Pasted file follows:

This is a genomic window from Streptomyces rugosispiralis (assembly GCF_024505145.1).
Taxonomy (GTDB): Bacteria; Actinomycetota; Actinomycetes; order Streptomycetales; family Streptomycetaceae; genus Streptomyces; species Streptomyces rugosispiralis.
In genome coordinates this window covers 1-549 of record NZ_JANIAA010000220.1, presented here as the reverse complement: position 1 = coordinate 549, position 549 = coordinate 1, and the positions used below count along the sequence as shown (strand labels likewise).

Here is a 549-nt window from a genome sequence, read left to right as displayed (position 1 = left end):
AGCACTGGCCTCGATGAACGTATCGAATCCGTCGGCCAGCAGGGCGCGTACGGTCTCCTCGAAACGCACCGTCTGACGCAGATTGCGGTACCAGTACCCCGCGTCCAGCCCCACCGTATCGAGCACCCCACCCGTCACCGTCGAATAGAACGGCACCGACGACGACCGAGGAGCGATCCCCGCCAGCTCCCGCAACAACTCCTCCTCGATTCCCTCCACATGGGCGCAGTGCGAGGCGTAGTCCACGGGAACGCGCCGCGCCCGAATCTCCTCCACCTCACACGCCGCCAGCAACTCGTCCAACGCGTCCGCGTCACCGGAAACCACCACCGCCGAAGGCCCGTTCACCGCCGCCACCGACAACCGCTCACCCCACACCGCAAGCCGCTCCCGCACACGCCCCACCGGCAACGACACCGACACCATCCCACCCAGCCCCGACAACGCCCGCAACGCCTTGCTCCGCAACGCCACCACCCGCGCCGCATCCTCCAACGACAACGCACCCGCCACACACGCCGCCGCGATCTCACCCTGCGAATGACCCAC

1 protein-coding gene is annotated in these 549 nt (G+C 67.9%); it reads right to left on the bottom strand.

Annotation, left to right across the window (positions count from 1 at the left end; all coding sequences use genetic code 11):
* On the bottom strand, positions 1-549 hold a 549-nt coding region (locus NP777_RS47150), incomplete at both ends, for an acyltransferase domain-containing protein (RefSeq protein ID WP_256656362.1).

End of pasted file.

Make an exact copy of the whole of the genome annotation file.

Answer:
This is a genomic window from Streptomyces rugosispiralis (assembly GCF_024505145.1).
Taxonomy (GTDB): Bacteria; Actinomycetota; Actinomycetes; order Streptomycetales; family Streptomycetaceae; genus Streptomyces; species Streptomyces rugosispiralis.
In genome coordinates this window covers 1-549 of record NZ_JANIAA010000220.1, presented here as the reverse complement: position 1 = coordinate 549, position 549 = coordinate 1, and the positions used below count along the sequence as shown (strand labels likewise).

Here is a 549-nt window from a genome sequence, read left to right as displayed (position 1 = left end):
AGCACTGGCCTCGATGAACGTATCGAATCCGTCGGCCAGCAGGGCGCGTACGGTCTCCTCGAAACGCACCGTCTGACGCAGATTGCGGTACCAGTACCCCGCGTCCAGCCCCACCGTATCGAGCACCCCACCCGTCACCGTCGAATAGAACGGCACCGACGACGACCGAGGAGCGATCCCCGCCAGCTCCCGCAACAACTCCTCCTCGATTCCCTCCACATGGGCGCAGTGCGAGGCGTAGTCCACGGGAACGCGCCGCGCCCGAATCTCCTCCACCTCACACGCCGCCAGCAACTCGTCCAACGCGTCCGCGTCACCGGAAACCACCACCGCCGAAGGCCCGTTCACCGCCGCCACCGACAACCGCTCACCCCACACCGCAAGCCGCTCCCGCACACGCCCCACCGGCAACGACACCGACACCATCCCACCCAGCCCCGACAACGCCCGCAACGCCTTGCTCCGCAACGCCACCACCCGCGCCGCATCCTCCAACGACAACGCACCCGCCACACACGCCGCCGCGATCTCACCCTGCGAATGACCCAC

1 protein-coding gene is annotated in these 549 nt (G+C 67.9%); it reads right to left on the bottom strand.

Annotation, left to right across the window (positions count from 1 at the left end; all coding sequences use genetic code 11):
* On the bottom strand, positions 1-549 hold a 549-nt coding region (locus NP777_RS47150), incomplete at both ends, for an acyltransferase domain-containing protein (RefSeq protein ID WP_256656362.1).